03 Dec Business, practice or micro-practice – know which game you’re playing!
Recent years have seen a lot of talk about new business models in legal practice, in terms of using technology, outsourcing, flexible staffing arrangements, value pricing and more.
Before you get to the stage of considering specific innovations however, it is important to consider – at a more basic level – what game you are playing. Are you ‘in legal business’ where you primarily seek to generate revenue from the work of others, or are you ‘in practice’, where you primarily seek to generate revenue from your own work.
Wherever there are employed fee-earners, there is of course a mix of the two, but the focus and emphasis is important – and can have implications for your strategy, marketing, operations, what staff you employ and what you should expect from them. Are staff there to support your productivity, to help you create value, or to create value and revenue themselves? Running your practice like a business, or running your business like a practice can lead to mis-steps and problems. To clarify, here’s how I define the 2 approaches:
A business primarily focuses on generating revenue from the legal work of others. There is usually a larger team, an emphasis on systems, high risk, high overheads and a higher initial investment. Businesses have value outside their founder/principle and are more likely to attract high succession value. Businesses commonly have low profit margins – but due to their size can attract high profits in terms of actual $s.
A practice has a small team, is low risk and requires minimal start-up investment. It requires more on the expertise of an individual than on systems and has lower overheads. The practice has relatively low succession value/appeal, but can attract high profit margins.
So which is better?
There is no ‘better’ approach. It depends on your personal vision as a principal, and to a large extent where your strengths and preferences lie. There are very successful examples of both types. There are also examples of practices who combine both approaches very successfully, but these are relatively less common, and more likely to be seen in larger established firms. For new or growing firms, I suggest it is best to start with one approach in mind, and only build on this when you are a proven success.
To help with your thinking, here are two insights from the world of smaller legal practice:
- Converting people growth and revenue growth into profits is difficult. Benchmark profitability data suggests that – after a point – profits grow at a much slower rate than revenue. Inefficiencies of scale kick in. More work means more supervision, more marketing, more systems, more overheads, productivity challenges and a drain on your own fee-earning potential. Yes, of course it can be done, and growth is sometimes the only route to higher profitability, but don’t expect it to be easy: it takes work, investment and a different role for the principal.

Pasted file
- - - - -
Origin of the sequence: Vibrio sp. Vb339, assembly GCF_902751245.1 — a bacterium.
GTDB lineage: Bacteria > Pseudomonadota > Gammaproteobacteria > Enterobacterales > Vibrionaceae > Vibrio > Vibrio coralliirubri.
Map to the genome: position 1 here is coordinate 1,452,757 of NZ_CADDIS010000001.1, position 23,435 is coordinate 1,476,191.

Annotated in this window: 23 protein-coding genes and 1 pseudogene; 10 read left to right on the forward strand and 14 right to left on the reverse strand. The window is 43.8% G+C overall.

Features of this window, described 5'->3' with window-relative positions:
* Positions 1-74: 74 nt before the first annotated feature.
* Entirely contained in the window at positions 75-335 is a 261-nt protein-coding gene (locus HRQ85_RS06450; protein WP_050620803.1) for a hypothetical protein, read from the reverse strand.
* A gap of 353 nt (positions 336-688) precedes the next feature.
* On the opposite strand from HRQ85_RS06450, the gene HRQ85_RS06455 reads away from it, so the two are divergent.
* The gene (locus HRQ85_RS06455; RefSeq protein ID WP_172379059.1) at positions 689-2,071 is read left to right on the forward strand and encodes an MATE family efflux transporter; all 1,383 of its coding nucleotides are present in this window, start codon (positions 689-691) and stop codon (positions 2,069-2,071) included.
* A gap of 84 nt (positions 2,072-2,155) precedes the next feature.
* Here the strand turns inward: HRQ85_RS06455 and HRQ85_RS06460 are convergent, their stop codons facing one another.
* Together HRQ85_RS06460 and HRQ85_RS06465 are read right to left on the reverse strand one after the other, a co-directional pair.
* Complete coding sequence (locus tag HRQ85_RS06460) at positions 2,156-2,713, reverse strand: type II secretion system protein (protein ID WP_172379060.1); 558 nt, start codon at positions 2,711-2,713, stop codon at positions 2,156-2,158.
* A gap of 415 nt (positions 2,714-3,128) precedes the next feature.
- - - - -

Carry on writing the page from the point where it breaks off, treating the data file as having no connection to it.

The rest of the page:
- The costs of practice have come down in recent years relative to business. Practice is now relatively cheap and easy. The availability of affordable, efficient technology has reduced the need for admin staff and other resources. Marketing can be cheaper and easier. There is less need for expensive premises – clients don’t need these any more. Businesses still have most of the same overheads!
The changes above have led to a recent surge in new ‘micro-practitioners’, who operate on a shoestring: “have laptop, will travel”, using cheap but effective technology and remote or casual admin staff when needed. Many micro-practitioners run on a profit margin of about 80% (compared to many (successful) law businesses of 20%). Although it doesn’t work for all practice areas, this approach can be incredibly profitable, with many such practitioners taking home $300,000+. All with lower stress and more work-life balance.
The appeal of the above model has accelerated the jump from larger practices. It has also led to some rewarding downsizing. If you are struggling to turn your firm into a successful ‘business’, you might want to consider the other route. Cut your ties, go it alone and eat 80% of what you kill.